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Various bags created from Torajan woven fabrics.
Dinny Jusuf does not hail from South Sulawesi’s Toraja ethnic group but she is nevertheless driven to preserving the Toraja’s tenun woven cloth, encouraging women in the region to continue weaving and the younger generation to don the traditional clothing.
Danny Parura, a Toraja native, recalled the time when the people in his grandfather’s hamlet in Toraja wore sarongs made of tenun on a daily basis in the 1970s.
“The men wore sarongs and headbands, while the women dressed in sarongs and sepu [a small pouch for keeping betel vine]. They didn’t put on anything to cover their feet,” Danny says.
Tenun is also worn during traditional ceremonies like weddings and funerals. The cloth comes in various hues and motifs, which carry different meanings and philosophies. “The motifs and colors represent social status,” said the 49-year-old.
Black is usually for funerals, while brighter shades like yellow and white are used for events to express gratitude.
As time passed, the routine of sporting sarongs as daily attire changed as younger generations opted for western clothing merely for their practicalities.
Another reason is there are fewer and fewer weavers found in the area, which has lead to the shrinking of tenun production.
“I remember seeing many weavers when I was a little. Now, I don’t see as many as I used to,” Danny said.
“The weavers are getting old and their children or grandchildren prefer to go out of Toraja [Regency] to chase better futures. There has been no regeneration,” he continued.
Today, the weavers usually only weave during their spare time, in between cultivating rice fields and breeding swine.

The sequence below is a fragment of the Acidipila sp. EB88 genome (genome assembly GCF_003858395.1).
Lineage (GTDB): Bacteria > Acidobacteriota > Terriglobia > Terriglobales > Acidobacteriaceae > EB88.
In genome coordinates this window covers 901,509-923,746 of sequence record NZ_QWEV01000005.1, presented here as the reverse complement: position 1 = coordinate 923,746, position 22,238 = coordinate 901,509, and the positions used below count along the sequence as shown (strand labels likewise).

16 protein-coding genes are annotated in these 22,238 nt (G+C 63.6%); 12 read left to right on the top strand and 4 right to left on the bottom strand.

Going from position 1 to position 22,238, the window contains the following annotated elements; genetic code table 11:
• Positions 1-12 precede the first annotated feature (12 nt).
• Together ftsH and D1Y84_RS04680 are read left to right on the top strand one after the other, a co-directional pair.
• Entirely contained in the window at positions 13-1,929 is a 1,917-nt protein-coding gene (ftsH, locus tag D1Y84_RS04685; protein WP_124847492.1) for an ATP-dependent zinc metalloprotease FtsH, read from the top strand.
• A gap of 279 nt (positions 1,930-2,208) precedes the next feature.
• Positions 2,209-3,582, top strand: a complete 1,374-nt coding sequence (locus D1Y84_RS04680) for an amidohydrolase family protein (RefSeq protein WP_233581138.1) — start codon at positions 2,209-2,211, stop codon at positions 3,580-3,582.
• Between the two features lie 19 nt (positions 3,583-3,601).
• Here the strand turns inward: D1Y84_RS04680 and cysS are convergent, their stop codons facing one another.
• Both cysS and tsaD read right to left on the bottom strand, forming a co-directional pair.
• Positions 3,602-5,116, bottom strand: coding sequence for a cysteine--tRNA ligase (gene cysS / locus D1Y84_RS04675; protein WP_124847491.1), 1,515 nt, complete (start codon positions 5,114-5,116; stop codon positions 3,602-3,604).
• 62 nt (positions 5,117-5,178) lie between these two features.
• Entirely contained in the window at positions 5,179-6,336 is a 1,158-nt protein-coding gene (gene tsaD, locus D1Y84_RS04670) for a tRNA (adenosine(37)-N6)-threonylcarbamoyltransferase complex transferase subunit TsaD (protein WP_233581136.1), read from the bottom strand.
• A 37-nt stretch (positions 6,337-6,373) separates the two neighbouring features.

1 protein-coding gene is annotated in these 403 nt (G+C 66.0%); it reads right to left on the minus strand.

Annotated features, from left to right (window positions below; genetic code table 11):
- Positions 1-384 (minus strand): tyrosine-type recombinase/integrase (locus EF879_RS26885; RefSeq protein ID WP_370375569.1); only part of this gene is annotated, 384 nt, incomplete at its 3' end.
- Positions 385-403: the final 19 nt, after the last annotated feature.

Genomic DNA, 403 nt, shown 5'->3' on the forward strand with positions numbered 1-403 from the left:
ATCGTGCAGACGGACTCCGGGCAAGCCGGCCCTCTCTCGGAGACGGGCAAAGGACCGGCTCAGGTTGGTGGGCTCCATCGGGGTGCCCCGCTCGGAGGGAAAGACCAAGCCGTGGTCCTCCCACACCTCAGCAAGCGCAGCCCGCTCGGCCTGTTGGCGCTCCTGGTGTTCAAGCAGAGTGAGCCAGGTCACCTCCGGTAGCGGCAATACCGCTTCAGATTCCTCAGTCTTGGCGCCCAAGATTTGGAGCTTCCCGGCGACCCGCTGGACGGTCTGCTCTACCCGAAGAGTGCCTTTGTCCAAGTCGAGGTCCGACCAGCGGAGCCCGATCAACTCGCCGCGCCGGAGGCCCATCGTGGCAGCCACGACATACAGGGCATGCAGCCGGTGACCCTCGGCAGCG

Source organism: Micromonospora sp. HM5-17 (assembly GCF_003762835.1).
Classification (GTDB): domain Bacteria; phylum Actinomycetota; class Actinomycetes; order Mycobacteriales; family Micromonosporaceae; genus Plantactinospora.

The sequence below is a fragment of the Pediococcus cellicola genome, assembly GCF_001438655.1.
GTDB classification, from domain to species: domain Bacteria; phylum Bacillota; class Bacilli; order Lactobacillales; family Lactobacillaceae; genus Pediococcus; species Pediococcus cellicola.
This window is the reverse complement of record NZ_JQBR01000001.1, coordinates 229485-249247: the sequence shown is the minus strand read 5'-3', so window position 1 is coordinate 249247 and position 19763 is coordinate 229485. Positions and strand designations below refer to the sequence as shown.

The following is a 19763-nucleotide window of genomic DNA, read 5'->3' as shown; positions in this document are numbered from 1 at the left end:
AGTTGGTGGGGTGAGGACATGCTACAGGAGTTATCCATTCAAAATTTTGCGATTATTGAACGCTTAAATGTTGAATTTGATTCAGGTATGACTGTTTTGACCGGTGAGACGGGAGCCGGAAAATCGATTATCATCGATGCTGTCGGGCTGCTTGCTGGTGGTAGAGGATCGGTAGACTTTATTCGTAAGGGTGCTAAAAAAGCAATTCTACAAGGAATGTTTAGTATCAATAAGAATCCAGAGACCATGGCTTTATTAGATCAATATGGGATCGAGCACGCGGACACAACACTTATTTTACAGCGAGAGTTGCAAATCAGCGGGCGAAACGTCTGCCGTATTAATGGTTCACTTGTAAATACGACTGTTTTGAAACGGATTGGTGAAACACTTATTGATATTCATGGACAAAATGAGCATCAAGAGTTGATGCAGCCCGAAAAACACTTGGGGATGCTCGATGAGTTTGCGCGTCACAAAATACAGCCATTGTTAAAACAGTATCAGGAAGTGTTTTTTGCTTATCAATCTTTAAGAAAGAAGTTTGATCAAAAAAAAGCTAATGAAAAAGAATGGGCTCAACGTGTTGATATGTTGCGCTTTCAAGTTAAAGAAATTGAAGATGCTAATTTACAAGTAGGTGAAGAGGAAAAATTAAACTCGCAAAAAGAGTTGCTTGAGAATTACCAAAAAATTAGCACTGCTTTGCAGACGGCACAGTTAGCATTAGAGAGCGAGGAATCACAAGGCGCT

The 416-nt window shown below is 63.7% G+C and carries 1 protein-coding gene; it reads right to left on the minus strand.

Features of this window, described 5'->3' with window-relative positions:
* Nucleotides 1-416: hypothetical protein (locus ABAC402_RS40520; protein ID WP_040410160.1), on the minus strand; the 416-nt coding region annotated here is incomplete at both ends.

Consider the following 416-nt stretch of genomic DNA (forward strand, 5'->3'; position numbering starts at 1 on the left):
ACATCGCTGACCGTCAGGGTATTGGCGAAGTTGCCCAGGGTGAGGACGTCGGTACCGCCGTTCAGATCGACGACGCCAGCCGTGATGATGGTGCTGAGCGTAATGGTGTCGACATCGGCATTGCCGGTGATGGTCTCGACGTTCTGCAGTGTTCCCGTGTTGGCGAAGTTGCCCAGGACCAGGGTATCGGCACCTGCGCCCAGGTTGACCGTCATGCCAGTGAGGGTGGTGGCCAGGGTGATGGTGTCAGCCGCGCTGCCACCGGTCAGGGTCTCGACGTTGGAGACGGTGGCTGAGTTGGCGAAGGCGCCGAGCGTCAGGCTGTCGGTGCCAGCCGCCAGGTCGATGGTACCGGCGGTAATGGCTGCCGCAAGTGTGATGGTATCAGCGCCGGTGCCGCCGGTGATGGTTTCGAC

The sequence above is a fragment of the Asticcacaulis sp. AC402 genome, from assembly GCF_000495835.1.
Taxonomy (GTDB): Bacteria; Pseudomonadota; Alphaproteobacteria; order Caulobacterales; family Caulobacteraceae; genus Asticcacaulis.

“I heard that many motifs have gone and some are even extinct,” said Danny, who left Toraja after he graduated from elementary school to pursue higher education in Makassar, South Sulawesi.
Yosef Limbongan, head of Lembang village, shared similar sentiments, and said that tenun reached its highest reputation in the 1970s when the Toraja tourism was in its heyday.
“The production [of tenun] soared since there were many foreign tourists coming in, but the production declined following the global economic and financial crisis in mid 1990s, which pretty much effected the number of tourists,” said Yosef, 49.
The crisis drew the attention of Dinny Jusuf, Danny’s wife, who is committed to preserving the Torajan tenun.
Starting her career in the banking industry, Dinny left her job to get involved in various social programs in environmental and women’s rights issues.
She once was the secretary general for the National Commission on Anti-Violence Against Women and has been working together with colleagues since 1998 to establish a community based organization named Suara Ibu Peduli (The Voice of Concerned Mothers) to educate women about their rights.
Her marriage with a Torajan man led her to get in touch with Torajan culture and heritage, especially its traditional textiles.
“For Toraja people, tenun has been a part of their life and death. It also represents abundance and nobility,” says Dinny.
Talk less, do more. That’s what Dinny does. She established Toraja Melo, meaning “beautiful Toraja”, which focuses on selling handmade products from Tana Toraja In an effort to revitalize the textiles as well as help local women improve their lives and families.
She highlighted some obstacles faced by the weavers, which included the high price of thread.